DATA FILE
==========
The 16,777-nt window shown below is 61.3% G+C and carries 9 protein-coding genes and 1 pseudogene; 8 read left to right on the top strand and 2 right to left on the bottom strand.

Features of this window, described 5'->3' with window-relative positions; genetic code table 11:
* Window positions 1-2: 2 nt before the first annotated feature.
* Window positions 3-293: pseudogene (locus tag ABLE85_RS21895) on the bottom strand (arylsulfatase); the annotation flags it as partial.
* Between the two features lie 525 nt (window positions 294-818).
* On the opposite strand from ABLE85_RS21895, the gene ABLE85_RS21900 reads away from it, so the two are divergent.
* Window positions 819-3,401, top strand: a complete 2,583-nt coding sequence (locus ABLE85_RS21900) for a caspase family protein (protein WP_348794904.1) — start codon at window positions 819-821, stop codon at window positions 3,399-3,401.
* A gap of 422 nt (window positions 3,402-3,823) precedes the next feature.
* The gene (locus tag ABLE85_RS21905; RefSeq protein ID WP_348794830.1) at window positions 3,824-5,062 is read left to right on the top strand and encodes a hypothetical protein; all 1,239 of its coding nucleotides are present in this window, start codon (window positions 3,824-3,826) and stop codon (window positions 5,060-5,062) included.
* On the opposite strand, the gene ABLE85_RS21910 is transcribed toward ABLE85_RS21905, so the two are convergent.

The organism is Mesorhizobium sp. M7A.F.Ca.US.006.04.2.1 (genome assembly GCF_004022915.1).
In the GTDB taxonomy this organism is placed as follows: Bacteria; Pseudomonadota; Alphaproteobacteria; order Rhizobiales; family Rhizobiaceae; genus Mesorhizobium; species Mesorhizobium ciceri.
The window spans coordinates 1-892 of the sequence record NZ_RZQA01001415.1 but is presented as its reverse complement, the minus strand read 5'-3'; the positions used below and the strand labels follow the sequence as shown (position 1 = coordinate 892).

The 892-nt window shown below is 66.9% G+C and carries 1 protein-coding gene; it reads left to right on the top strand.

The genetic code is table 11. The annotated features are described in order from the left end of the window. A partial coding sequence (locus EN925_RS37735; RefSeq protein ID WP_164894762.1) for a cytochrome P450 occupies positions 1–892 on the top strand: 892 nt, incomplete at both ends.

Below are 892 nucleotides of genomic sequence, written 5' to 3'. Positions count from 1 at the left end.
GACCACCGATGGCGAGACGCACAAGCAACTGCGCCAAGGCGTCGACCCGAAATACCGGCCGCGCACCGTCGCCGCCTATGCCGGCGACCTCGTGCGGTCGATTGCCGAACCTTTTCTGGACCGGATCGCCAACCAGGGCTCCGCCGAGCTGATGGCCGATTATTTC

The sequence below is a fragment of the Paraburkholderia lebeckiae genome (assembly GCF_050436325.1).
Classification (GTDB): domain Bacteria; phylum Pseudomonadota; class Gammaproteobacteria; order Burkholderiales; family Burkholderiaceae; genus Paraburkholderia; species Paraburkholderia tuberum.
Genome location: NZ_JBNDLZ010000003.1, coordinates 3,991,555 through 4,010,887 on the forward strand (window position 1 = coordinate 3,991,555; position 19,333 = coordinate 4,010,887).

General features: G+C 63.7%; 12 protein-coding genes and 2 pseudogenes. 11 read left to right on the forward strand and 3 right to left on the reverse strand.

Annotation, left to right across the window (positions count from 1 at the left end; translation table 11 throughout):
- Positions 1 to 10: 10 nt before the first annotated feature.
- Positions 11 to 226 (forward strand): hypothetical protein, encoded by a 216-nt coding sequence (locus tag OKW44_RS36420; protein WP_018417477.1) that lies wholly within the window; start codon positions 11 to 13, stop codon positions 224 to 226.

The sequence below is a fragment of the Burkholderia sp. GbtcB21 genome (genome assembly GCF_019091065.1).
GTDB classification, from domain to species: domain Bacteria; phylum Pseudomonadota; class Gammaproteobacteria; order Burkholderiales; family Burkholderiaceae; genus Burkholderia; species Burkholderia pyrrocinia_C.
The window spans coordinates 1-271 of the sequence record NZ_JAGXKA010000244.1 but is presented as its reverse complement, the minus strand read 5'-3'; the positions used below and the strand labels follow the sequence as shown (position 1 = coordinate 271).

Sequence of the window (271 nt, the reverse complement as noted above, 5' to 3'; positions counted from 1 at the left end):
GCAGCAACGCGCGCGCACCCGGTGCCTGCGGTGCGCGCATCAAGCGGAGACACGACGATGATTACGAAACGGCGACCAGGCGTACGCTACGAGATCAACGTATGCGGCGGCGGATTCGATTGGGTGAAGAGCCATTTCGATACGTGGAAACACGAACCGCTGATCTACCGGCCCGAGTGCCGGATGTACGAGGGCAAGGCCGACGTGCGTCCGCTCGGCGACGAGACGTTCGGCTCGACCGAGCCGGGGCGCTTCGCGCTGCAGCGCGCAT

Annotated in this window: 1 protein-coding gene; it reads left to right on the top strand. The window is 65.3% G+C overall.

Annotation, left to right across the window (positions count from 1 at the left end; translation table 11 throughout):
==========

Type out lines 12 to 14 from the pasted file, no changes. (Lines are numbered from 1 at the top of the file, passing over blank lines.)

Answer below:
In the GTDB taxonomy this organism is placed as follows: Bacteria; Pseudomonadota; Alphaproteobacteria; order Rhizobiales; family Rhizobiaceae; genus Mesorhizobium; species Mesorhizobium ciceri.
The window spans coordinates 1-892 of the sequence record NZ_RZQA01001415.1 but is presented as its reverse complement, the minus strand read 5'-3'; the positions used below and the strand labels follow the sequence as shown (position 1 = coordinate 892).

The 892-nt window shown below is 66.9% G+C and carries 1 protein-coding gene; it reads left to right on the top strand.